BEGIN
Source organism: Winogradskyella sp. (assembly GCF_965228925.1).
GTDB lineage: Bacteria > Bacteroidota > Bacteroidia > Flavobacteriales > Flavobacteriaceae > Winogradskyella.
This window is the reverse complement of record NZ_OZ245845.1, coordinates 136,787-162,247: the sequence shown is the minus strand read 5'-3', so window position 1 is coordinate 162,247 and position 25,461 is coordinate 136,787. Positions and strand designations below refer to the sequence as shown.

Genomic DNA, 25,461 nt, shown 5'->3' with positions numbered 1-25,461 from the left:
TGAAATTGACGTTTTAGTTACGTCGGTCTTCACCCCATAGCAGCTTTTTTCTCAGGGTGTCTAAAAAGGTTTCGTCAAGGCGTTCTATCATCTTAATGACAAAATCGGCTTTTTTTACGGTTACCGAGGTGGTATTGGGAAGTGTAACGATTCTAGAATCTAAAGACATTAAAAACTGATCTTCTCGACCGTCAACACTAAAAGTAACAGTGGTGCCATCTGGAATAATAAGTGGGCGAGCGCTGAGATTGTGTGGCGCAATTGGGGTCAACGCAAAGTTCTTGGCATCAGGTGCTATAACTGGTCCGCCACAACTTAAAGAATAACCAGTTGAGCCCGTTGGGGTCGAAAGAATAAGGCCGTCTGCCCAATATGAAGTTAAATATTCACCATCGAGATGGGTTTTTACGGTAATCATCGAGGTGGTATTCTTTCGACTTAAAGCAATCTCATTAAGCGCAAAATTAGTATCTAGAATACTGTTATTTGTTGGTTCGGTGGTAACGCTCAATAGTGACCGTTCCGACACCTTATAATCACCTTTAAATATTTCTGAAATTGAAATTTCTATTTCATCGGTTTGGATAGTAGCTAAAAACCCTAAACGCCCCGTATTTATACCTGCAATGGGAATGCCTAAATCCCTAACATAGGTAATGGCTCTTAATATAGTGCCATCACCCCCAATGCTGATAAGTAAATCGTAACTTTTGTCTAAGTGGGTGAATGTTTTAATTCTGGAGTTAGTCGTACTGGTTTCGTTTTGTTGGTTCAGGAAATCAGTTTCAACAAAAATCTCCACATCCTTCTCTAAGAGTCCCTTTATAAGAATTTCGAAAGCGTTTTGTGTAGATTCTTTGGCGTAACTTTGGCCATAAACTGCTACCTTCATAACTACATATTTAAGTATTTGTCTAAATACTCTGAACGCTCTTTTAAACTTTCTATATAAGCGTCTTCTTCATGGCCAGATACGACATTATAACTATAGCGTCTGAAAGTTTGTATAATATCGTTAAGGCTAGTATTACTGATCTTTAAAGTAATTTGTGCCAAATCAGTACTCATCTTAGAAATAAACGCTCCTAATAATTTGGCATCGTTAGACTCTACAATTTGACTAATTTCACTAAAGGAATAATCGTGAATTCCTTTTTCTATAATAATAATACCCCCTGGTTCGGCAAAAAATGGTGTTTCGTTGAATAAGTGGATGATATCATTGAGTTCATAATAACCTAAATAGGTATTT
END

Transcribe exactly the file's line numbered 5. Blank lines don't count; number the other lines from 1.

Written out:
TGAAATTGACGTTTTAGTTACGTCGGTCTTCACCCCATAGCAGCTTTTTTCTCAGGGTGTCTAAAAAGGTTTCGTCAAGGCGTTCTATCATCTTAATGACAAAATCGGCTTTTTTTACGGTTACCGAGGTGGTATTGGGAAGTGTAACGATTCTAGAATCTAAAGACATTAAAAACTGATCTTCTCGACCGTCAACACTAAAAGTAACAGTGGTGCCATCTGGAATAATAAGTGGGCGAGCGCTGAGATTGTGTGGCGCAATTGGGGTCAACGCAAAGTTCTTGGCATCAGGTGCTATAACTGGTCCGCCACAACTTAAAGAATAACCAGTTGAGCCCGTTGGGGTCGAAAGAATAAGGCCGTCTGCCCAATATGAAGTTAAATATTCACCATCGAGATGGGTTTTTACGGTAATCATCGAGGTGGTATTCTTTCGACTTAAAGCAATCTCATTAAGCGCAAAATTAGTATCTAGAATACTGTTATTTGTTGGTTCGGTGGTAACGCTCAATAGTGACCGTTCCGACACCTTATAATCACCTTTAAATATTTCTGAAATTGAAATTTCTATTTCATCGGTTTGGATAGTAGCTAAAAACCCTAAACGCCCCGTATTTATACCTGCAATGGGAATGCCTAAATCCCTAACATAGGTAATGGCTCTTAATATAGTGCCATCACCCCCAATGCTGATAAGTAAATCGTAACTTTTGTCTAAGTGGGTGAATGTTTTAATTCTGGAGTTAGTCGTACTGGTTTCGTTTTGTTGGTTCAGGAAATCAGTTTCAACAAAAATCTCCACATCCTTCTCTAAGAGTCCCTTTATAAGAATTTCGAAAGCGTTTTGTGTAGATTCTTTGGCGTAACTTTGGCCATAAACTGCTACCTTCATAACTACATATTTAAGTATTTGTCTAAATACTCTGAACGCTCTTTTAAACTTTCTATATAAGCGTCTTCTTCATGGCCAGATACGACATTATAACTATAGCGTCTGAAAGTTTGTATAATATCGTTAAGGCTAGTATTACTGATCTTTAAAGTAATTTGTGCCAAATCAGTACTCATCTTAGAAATAAACGCTCCTAATAATTTGGCATCGTTAGACTCTACAATTTGACTAATTTCACTAAAGGAATAATCGTGAATTCCTTTTTCTATAATAATAATACCCCCTGGTTCGGCAAAAAATGGTGTTTCGTTGAATAAGTGGATGATATCATTGAGTTCATAATAACCTAAATAGGTATTT